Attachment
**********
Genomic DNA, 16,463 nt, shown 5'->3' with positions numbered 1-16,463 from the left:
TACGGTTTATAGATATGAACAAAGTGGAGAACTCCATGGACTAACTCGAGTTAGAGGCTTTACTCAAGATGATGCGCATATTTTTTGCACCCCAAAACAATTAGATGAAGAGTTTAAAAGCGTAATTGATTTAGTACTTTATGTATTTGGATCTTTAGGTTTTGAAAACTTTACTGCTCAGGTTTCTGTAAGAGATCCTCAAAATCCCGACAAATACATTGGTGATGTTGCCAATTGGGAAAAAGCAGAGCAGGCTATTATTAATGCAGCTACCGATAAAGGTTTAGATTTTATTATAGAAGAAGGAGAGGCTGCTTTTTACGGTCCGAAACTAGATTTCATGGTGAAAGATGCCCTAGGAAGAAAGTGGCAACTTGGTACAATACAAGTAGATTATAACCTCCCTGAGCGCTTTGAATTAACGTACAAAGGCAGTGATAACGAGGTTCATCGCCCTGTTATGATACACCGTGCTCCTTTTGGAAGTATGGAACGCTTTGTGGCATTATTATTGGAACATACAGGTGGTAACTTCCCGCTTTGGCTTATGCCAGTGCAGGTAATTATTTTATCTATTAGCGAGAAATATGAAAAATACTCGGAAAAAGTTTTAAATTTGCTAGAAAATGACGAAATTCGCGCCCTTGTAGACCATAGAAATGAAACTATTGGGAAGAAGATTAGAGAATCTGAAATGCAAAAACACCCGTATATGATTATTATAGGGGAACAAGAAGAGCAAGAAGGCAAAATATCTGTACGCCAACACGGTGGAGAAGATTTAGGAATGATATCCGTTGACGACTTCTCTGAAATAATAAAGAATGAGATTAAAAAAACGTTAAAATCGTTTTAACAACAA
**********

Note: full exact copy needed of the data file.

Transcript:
Genomic DNA, 16,463 nt, shown 5'->3' with positions numbered 1-16,463 from the left:
TACGGTTTATAGATATGAACAAAGTGGAGAACTCCATGGACTAACTCGAGTTAGAGGCTTTACTCAAGATGATGCGCATATTTTTTGCACCCCAAAACAATTAGATGAAGAGTTTAAAAGCGTAATTGATTTAGTACTTTATGTATTTGGATCTTTAGGTTTTGAAAACTTTACTGCTCAGGTTTCTGTAAGAGATCCTCAAAATCCCGACAAATACATTGGTGATGTTGCCAATTGGGAAAAAGCAGAGCAGGCTATTATTAATGCAGCTACCGATAAAGGTTTAGATTTTATTATAGAAGAAGGAGAGGCTGCTTTTTACGGTCCGAAACTAGATTTCATGGTGAAAGATGCCCTAGGAAGAAAGTGGCAACTTGGTACAATACAAGTAGATTATAACCTCCCTGAGCGCTTTGAATTAACGTACAAAGGCAGTGATAACGAGGTTCATCGCCCTGTTATGATACACCGTGCTCCTTTTGGAAGTATGGAACGCTTTGTGGCATTATTATTGGAACATACAGGTGGTAACTTCCCGCTTTGGCTTATGCCAGTGCAGGTAATTATTTTATCTATTAGCGAGAAATATGAAAAATACTCGGAAAAAGTTTTAAATTTGCTAGAAAATGACGAAATTCGCGCCCTTGTAGACCATAGAAATGAAACTATTGGGAAGAAGATTAGAGAATCTGAAATGCAAAAACACCCGTATATGATTATTATAGGGGAACAAGAAGAGCAAGAAGGCAAAATATCTGTACGCCAACACGGTGGAGAAGATTTAGGAATGATATCCGTTGACGACTTCTCTGAAATAATAAAGAATGAGATTAAAAAAACGTTAAAATCGTTTTAACAACAA